Frequently Asked Question
I am often asked about the indicators that I follow to frame my understanding of the economy and especially the labor market. I thought I would share a few of them with you. To get an overall sense of the economy’s performance these indexes really help:
1. Economic Outlook Index: Prepared by USA TODAY/IHS Global Insight , combines eleven economic and financial indicators to predict future growth or decline in GDP. Right the index shows the economy growing at 1.3% through the end of the year.
2. Consumer Confidence Index: Prepared by the Conference Board measures the degree of optimism among consumers about the economy and their personal finances.
3. Consumer Sentiment Index: Prepared by the University of Michigan which is similar to the CCI but has been used since the 1940s and is indexed to 1964.
4. Manufacturing Index: Prepared by the Institute for Supply Management follows how the manufacturing sector is doing in terms of production. Currently Index indicates a very modest growth in the sector.
5. Small Business Confidence Index: By the Small Business Research Board measures confidence among small business owners.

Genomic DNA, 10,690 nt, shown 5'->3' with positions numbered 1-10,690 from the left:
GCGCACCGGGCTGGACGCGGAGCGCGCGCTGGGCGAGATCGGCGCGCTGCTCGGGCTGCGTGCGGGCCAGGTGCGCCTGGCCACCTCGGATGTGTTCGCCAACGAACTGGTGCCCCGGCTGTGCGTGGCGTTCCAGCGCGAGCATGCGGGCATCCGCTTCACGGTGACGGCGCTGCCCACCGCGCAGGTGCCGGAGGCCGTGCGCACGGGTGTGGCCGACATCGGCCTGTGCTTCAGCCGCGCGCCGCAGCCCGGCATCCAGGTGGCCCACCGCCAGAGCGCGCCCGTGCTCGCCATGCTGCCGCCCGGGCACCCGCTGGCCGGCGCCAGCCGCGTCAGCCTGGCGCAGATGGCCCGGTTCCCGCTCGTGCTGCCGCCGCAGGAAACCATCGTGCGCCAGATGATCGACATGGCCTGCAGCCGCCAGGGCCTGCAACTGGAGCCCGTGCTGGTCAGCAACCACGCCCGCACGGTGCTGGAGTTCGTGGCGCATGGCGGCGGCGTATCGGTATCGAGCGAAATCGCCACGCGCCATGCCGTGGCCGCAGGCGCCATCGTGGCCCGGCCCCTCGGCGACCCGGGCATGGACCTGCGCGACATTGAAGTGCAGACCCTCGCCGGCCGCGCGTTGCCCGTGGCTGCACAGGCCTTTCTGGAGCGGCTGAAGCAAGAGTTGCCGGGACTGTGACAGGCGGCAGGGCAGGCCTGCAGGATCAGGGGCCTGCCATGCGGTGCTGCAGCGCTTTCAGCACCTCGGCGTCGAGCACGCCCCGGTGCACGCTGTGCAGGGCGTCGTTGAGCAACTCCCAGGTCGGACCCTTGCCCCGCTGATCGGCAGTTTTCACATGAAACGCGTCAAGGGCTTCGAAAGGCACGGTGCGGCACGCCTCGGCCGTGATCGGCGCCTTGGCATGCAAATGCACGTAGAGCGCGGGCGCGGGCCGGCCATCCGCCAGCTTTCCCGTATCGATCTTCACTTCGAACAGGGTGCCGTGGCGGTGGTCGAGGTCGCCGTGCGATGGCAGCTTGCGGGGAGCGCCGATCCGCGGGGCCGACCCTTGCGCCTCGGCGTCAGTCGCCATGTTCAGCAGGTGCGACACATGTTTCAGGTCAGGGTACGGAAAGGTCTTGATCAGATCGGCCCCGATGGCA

When it comes to actual employment the indicators lag so far behind that it is hard to figure out what is going on, but try these:
6. Bureau of Labor Statistics’ Table B-1: Which provides year over year employment numbers by economic sector, plus last three months of job growth or decline.
7. Manpower: Produces quarterly reports on the number of temporary hires that includes types of position and regional information. Often their activity becomes a precursor to full-time hiring.
There are many others to consider as well, but these always grab my attention. The problem with all indicators at the present is that they are built around the business cycle but what has occurred is a restructuring of the economy from production to network which possibly alters how the indicators interact, especially with labor markets.